Author Steve Tesane visits Bethany School

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Posted by Bethany School

Author Steve Tasane visited on Monday 9th May where he presented two talks, one for year 9 and another for years 7 & 8.

 

Over the past couple of months our pupils have been reading Child I or Blood Donors, this was in anticipation of Steve’s visit. 

During his talks Steve spoke about why he wrote his books and how a video of children scavenging for bread in mud inspired his story of refugees in ‘Child I’.  His personal account of bed bugs formed the basis of an idea for ‘Blood Donors’. Steve wowed us with a rap with the theme of teen angst and a poem about bed bugs.  

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Many questions were asked such as, how long have you been an author, have you been to a refugee camp, what books do you like reading and what inspires you. 

 Tasane

 

A small group of our high-flyers had an afternoon session with Steve about why we write stories and what they could be about. No genre of writing is off limits in writing. He proposed a question to our pupils, that if they were to write a story, what would they write about. Some of our pupils said that they just write and see where the story takes them, others would like to write about fantasy, horror, or personal issues.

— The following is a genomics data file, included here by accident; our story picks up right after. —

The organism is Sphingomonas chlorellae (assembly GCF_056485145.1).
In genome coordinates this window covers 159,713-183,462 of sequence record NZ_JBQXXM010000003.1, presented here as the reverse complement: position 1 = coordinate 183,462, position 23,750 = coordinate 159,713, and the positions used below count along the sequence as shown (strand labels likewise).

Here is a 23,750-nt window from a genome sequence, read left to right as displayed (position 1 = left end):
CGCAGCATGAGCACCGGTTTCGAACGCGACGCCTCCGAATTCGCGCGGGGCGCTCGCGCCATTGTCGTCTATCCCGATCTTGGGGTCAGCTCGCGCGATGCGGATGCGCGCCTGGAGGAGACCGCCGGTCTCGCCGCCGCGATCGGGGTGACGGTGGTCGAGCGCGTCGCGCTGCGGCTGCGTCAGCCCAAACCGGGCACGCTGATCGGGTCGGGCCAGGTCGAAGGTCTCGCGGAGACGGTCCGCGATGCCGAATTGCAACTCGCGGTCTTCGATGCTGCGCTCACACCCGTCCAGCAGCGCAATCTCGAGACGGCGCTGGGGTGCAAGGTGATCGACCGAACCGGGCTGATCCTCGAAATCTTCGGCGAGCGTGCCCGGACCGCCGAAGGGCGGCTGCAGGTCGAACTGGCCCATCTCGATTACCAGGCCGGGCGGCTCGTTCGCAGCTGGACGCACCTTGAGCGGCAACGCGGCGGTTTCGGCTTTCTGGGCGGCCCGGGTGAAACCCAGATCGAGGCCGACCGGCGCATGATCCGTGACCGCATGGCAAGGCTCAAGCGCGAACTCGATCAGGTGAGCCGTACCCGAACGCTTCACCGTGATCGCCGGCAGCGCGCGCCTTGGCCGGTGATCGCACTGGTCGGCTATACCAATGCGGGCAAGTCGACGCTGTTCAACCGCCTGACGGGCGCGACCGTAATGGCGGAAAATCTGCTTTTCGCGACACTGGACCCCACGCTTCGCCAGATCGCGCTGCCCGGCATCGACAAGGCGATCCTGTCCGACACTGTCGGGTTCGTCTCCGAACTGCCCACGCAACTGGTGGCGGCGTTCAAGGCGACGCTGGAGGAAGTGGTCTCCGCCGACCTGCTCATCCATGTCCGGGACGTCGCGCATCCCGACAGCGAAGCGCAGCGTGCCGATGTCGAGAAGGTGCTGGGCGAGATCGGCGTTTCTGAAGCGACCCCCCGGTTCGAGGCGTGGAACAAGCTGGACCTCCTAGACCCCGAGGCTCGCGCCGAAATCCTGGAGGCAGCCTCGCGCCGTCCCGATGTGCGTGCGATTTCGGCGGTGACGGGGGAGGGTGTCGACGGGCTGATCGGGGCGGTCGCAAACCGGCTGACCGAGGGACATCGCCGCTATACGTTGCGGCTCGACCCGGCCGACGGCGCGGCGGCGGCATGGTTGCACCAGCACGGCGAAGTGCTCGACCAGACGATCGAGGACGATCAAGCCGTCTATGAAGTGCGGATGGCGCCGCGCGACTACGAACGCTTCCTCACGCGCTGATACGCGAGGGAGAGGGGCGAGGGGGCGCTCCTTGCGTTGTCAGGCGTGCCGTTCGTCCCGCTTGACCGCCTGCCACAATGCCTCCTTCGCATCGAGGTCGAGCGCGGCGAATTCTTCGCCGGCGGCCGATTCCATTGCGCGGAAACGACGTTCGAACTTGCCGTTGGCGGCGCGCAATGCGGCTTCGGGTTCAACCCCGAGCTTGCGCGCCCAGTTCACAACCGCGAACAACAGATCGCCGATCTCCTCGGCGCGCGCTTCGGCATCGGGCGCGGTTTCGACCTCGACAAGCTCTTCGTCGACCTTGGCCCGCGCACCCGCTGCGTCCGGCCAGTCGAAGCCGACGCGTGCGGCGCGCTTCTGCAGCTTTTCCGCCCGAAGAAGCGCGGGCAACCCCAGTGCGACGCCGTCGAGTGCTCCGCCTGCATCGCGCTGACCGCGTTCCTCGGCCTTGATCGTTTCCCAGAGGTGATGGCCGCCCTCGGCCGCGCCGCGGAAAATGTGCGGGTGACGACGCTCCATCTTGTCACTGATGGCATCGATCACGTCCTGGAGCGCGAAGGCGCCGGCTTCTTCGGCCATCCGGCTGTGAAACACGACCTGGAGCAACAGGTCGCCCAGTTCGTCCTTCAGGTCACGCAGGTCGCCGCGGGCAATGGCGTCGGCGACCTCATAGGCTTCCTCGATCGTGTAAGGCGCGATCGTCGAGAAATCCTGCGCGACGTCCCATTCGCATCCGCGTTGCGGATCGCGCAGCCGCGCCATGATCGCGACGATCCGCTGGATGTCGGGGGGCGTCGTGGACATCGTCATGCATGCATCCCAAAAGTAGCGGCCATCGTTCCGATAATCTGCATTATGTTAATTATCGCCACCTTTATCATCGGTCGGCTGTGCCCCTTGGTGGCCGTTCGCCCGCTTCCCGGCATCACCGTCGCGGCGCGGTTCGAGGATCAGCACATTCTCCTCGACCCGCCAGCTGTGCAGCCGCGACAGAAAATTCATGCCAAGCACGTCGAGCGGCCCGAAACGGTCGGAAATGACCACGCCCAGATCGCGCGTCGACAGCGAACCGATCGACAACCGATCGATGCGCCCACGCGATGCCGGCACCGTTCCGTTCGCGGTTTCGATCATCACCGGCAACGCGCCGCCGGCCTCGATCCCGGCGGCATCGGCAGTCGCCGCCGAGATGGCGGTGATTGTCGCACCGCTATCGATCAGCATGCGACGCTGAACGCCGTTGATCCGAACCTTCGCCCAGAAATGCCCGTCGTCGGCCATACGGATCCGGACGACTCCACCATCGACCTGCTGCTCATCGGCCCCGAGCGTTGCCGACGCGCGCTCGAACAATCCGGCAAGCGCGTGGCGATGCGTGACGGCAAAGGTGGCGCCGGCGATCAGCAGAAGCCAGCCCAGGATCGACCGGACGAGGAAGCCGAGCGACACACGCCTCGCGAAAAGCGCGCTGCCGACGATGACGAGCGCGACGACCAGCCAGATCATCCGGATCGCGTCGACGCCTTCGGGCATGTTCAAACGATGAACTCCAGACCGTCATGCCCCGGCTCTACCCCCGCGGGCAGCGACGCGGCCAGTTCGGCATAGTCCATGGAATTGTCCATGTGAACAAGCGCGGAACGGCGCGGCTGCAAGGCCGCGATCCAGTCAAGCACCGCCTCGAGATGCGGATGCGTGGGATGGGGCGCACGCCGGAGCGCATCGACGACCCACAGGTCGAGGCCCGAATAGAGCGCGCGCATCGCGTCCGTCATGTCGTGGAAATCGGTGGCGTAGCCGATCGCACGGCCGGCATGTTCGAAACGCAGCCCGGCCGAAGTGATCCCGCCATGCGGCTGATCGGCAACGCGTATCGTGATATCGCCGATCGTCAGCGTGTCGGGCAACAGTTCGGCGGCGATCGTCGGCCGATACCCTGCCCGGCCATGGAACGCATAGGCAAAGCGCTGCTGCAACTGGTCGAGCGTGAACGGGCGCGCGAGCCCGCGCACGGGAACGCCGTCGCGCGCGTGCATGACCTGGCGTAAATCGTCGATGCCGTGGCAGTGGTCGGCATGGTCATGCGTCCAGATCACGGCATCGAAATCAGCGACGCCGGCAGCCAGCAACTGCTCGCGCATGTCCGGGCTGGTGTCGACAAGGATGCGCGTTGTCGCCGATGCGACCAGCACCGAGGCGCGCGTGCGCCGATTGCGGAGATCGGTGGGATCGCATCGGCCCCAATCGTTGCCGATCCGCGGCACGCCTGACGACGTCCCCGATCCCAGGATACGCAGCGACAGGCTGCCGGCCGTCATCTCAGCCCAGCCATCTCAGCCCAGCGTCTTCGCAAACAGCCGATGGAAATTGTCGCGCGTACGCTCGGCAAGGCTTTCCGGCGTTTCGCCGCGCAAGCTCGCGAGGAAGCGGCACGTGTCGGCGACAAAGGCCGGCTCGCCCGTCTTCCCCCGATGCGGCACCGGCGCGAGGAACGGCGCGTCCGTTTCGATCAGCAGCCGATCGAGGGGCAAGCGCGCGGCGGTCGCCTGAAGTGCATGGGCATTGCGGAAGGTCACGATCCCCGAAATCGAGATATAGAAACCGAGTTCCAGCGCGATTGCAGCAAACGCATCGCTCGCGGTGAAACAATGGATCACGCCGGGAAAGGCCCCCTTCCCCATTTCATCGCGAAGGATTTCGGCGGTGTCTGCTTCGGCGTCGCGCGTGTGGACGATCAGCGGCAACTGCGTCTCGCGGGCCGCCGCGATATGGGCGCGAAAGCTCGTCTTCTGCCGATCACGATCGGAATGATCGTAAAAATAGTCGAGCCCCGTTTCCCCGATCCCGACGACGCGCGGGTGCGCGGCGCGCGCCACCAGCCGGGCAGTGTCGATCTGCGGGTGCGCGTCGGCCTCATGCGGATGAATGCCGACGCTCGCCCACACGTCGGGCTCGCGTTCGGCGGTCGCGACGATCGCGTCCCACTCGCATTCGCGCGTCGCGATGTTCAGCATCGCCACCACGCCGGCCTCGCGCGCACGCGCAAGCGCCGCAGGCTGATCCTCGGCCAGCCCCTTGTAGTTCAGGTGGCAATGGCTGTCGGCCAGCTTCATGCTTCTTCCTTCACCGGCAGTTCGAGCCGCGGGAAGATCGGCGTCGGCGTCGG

With that in mind, Steve set them a little writing task. Using a small paragraph from his new book, he wanted them to carry on the story but with the emphasis on what they like write about.  

 

Below are some of our pupil’s work: 

 

The Boat. 

Chapter One. 

The woman stood alone in the boat as it swept through the city, pulled along by invisible currents. There were two good things about being alone in the boat. One, there was plenty of space. Two, you could be the captain of the boat. So, the captain stood, straight and determined, on the deck, watching the turns of the weather.   

The bad thing about being alone in the boat was just being alone. There was no-one around, no-one to talk to, no-one to help her if something went wrong, and no-one to comfort her. It was lonely and quiet, before she set off, she thought the solitude would be amazing. That none of the drama and angst she had before she left, and it did at first, now she wished that someone could accompany her. She shook her head and stared out into the vast, beautiful city, she couldn’t think like that, she was in too far in to go back, she had to do this, for her family, for the friends she had left and most importantly, for herself.   

I’ve always loved being close to the sea. Its imperfect and strong, something that I really relate to, its powerful and persistent. 

By Emily 

 

The woman stood alone in the boat as it swept through the city, pulled along by invisible currents. There were two good things by being alone on the boat. One, there was plenty of space. Two, you could be the captain of the boat. So, the captain stood, straight and determined, on the deck, watching the turns of the weather.   

The bad things about being alone in the boat was, the rapid waves that drew closer causing the boat to become uncontrollable, and the thought of no one being there to save you. The boat swayed from side to side, calm and gentle. Exactly what someone would want. Although, the ocean wasn’t always in perfect condition. The worst that could happen is thunder to fill the sky causing the current to grow wild. A sailor’s hope is for that to never be the case…